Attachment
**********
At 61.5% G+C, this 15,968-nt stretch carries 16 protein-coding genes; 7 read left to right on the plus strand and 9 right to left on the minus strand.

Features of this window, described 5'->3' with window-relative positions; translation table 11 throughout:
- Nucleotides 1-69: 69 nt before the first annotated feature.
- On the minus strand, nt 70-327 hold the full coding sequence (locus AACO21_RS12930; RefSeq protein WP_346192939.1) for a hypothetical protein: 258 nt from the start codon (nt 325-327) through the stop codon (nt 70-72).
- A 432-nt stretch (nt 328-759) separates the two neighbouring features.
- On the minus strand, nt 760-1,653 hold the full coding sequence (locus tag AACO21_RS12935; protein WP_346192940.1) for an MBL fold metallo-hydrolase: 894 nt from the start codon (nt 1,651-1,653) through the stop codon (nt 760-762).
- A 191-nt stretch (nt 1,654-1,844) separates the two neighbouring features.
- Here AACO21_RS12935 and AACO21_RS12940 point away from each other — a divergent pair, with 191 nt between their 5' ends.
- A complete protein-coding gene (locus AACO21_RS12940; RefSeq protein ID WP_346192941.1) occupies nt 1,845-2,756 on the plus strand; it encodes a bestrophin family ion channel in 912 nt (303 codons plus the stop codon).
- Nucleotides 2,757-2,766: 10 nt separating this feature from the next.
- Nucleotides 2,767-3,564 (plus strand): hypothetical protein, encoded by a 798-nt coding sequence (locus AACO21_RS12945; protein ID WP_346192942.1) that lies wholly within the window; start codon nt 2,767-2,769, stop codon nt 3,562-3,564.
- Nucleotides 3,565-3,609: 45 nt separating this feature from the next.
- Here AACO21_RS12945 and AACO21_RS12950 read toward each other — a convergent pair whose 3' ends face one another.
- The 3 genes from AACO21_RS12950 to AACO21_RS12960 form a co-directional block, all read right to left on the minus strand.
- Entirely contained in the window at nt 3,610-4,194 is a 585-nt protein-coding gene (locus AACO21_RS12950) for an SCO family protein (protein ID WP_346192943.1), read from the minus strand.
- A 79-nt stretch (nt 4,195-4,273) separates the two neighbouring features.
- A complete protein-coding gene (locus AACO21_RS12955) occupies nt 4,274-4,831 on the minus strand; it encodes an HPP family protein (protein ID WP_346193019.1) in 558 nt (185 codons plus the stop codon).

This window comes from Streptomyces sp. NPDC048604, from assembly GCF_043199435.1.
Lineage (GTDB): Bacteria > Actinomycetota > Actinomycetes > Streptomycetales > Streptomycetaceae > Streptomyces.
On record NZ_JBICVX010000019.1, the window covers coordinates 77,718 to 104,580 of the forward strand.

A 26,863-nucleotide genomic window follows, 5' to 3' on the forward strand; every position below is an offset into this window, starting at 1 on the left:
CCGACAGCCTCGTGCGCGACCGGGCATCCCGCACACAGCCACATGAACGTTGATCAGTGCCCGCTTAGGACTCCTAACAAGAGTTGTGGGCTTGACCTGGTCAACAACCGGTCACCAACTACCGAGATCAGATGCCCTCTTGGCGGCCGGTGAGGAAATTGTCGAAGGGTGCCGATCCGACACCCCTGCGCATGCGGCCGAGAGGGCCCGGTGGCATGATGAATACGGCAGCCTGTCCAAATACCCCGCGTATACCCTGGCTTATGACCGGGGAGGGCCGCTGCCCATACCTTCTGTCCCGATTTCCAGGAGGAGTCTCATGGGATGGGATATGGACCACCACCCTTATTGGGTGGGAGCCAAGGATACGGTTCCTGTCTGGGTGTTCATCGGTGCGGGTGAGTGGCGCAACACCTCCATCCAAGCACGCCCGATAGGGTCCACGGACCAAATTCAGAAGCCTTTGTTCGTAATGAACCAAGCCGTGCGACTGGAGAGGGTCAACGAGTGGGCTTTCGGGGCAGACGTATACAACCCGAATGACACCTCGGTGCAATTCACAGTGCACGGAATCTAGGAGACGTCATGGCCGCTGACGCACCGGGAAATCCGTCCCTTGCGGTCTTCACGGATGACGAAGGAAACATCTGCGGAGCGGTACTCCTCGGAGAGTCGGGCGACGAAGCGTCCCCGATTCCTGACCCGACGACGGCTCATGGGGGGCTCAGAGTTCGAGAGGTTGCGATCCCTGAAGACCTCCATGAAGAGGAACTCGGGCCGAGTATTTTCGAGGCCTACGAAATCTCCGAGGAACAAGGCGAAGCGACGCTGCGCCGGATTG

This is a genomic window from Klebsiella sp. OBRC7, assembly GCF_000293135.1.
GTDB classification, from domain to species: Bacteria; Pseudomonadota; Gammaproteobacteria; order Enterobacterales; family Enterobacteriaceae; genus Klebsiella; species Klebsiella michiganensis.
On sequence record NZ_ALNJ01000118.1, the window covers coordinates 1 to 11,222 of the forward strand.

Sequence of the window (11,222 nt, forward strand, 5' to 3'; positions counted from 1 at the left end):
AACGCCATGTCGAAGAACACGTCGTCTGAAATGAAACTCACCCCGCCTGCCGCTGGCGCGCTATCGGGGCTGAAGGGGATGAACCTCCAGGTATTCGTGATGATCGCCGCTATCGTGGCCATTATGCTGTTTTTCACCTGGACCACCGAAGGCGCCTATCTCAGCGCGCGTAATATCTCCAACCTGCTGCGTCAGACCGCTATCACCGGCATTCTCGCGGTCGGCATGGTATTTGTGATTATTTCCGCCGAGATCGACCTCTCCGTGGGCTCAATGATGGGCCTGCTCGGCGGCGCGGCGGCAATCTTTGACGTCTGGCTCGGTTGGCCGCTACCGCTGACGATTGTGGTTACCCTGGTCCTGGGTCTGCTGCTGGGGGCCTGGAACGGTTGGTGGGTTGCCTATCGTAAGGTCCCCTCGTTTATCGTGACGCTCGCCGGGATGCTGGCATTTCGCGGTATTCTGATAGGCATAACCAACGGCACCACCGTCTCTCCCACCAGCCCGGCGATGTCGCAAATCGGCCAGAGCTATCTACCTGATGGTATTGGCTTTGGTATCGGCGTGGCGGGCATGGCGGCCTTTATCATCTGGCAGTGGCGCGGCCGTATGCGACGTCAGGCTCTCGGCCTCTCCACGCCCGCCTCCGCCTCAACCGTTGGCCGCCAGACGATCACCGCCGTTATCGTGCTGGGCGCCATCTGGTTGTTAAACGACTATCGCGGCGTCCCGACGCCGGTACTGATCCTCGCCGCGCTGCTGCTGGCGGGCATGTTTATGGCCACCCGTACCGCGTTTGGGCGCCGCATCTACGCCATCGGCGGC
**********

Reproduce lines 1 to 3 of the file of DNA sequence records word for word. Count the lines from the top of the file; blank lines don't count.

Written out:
At 61.5% G+C, this 15,968-nt stretch carries 16 protein-coding genes; 7 read left to right on the plus strand and 9 right to left on the minus strand.

Features of this window, described 5'->3' with window-relative positions; translation table 11 throughout:
- Nucleotides 1-69: 69 nt before the first annotated feature.